But location sharing was a Band-Aid for my overactive imagination; it gave me enough information to fill the gaps of the unknown—until it couldn’t. To me, Washington seemed like one of the states with the worst cell reception; when my partner would ride his bike under a thick canopy of ancient trees, I’d be left with my phone in hand, helpless and unable to pinpoint his exact location. These out-of-service adventures were a crucial part of our lifestyles—both together and separately—so I couldn’t ask him to reorganize his life to indulge my anxiety. He already felt he was sacrificing personal freedom by regularly updating me on his status before he even started sharing his location.

During that relationship, I learned about attachment styles, using internet surveys to self-diagnose my tilt toward anxious attachment. At first, I didn’t understand. Anxious attachment often coincides with jealousy or abandonment, even lingering childhood trauma. This was just my strange, deep-seated fear of loss. But the more I learned about the anxious tendencies, like struggling with impulse control, the more it resonated. Instead of embracing the unknown, I was becoming dependent on constant access to information. For me, part of the joy I feel in the backcountry is the uncertainty and potential in every outing. So why was I using a technology that made me uncomfortable with that?

“There aren’t studies yet about how location sharing affects relationships,” says Tess Rafferty, a marriage and family therapist based in New York. “There’s so much that remains to be seen.” But her stance never wavered when I talked to her: what looks healthy for one couple may not be for another. “We want to feel safe and secure in relationships. How each couple creates that safety differs.” For many of my friends, location sharing provides a sense of well-being because their partners know where they are when they go for a run or bike ride. And this boost of reassurance has allowed many people to embrace solo adventures. But while couples can use location sharing as a tool, it isn’t right for every relationship. “In my case,” I probed Rafferty, “do you think the location sharing was unhealthy?” She smiled and put her hands over her heart, “I think you know the answer for yourself.”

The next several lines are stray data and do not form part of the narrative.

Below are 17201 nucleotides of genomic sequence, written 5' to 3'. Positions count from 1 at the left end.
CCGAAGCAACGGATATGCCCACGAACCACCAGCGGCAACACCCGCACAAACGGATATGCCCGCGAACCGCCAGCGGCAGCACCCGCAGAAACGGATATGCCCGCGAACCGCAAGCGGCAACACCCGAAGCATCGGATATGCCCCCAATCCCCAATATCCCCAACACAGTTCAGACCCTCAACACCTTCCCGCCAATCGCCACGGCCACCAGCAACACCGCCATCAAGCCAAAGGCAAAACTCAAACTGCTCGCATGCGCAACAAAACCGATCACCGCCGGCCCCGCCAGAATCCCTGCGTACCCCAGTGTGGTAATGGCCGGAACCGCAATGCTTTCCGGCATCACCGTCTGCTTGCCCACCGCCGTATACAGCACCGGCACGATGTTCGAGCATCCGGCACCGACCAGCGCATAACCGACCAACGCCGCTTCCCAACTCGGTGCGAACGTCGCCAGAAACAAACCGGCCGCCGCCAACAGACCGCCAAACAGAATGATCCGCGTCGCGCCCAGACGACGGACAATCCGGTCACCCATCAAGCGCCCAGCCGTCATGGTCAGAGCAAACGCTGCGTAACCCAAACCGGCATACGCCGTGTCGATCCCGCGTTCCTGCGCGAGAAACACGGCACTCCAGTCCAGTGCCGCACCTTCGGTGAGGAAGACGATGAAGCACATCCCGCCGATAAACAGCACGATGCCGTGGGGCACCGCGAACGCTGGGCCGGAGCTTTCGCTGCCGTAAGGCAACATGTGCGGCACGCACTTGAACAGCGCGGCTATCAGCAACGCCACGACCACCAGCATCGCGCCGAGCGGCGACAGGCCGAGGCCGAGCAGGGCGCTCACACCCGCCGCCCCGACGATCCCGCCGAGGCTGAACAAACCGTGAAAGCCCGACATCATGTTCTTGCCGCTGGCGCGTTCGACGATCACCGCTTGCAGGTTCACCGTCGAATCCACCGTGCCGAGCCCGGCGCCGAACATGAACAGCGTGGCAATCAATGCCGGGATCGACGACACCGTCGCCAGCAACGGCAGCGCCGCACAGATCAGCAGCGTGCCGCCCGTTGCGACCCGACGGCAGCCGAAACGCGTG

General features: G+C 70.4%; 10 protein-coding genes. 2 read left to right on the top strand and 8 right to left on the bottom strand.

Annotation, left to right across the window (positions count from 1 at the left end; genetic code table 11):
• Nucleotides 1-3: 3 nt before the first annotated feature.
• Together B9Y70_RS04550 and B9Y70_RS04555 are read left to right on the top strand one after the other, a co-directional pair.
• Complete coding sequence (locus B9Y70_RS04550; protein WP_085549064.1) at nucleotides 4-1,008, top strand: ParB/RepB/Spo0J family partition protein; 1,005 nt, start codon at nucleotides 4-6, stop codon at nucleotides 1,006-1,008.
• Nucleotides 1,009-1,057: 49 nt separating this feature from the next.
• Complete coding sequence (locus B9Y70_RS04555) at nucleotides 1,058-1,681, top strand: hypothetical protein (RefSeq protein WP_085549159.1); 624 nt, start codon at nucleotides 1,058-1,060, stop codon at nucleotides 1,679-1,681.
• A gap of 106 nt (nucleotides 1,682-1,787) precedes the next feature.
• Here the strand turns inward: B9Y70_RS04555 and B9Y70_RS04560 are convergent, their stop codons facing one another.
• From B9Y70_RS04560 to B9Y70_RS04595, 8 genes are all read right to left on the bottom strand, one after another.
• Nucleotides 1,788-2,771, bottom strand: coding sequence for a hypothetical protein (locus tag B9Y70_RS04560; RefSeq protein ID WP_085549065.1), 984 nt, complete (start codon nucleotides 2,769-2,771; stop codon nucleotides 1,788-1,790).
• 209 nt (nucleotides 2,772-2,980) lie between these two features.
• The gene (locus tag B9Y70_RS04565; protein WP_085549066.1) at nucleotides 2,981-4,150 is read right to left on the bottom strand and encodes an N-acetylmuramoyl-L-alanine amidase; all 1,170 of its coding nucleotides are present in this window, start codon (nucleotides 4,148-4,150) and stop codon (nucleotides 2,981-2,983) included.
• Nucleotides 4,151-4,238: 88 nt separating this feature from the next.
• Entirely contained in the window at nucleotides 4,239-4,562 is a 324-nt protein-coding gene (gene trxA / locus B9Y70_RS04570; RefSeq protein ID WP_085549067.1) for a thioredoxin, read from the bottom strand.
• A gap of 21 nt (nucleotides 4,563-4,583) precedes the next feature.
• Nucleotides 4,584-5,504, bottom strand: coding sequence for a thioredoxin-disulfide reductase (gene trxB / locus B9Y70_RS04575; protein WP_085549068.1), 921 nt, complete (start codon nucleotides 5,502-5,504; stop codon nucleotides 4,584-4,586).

And she was right. I didn’t want to just cover up my anxiety, I wanted to manage it. Dozens of motivational quotes tell us that is discomfort is where growth happens—I’ve repeated this platitude to my backpacking clients and friends while scrambling a ridgeline or taking off our hiking boots to ford an ice-cold river.

Now it’s my turn to lean into the type-two fun. Even though my partner and I are no longer together, I haven’t asked any new partners or friends to share their locations, except for one-off instances, like long bike trips or when buying a car from a stranger. At times, my anxiety rages back and my mind wanders into dark thoughts about avalanches or rockfalls. Instead of refreshing the map, I lace up my shoes, hop in my car, and drive out of cell reception. The sun is high overhead and the sagebrush shimmers on the hills while I unload my bike. As my tires roll across the dirt, my breath eases into a rhythm and my thoughts start to clear. With each stroke of the pedal, I feel more like myself. Someday, I may choose to share my own location with a partner and enjoy the comfort of knowing they can find me. But for now, I have a bit of work to do to get there.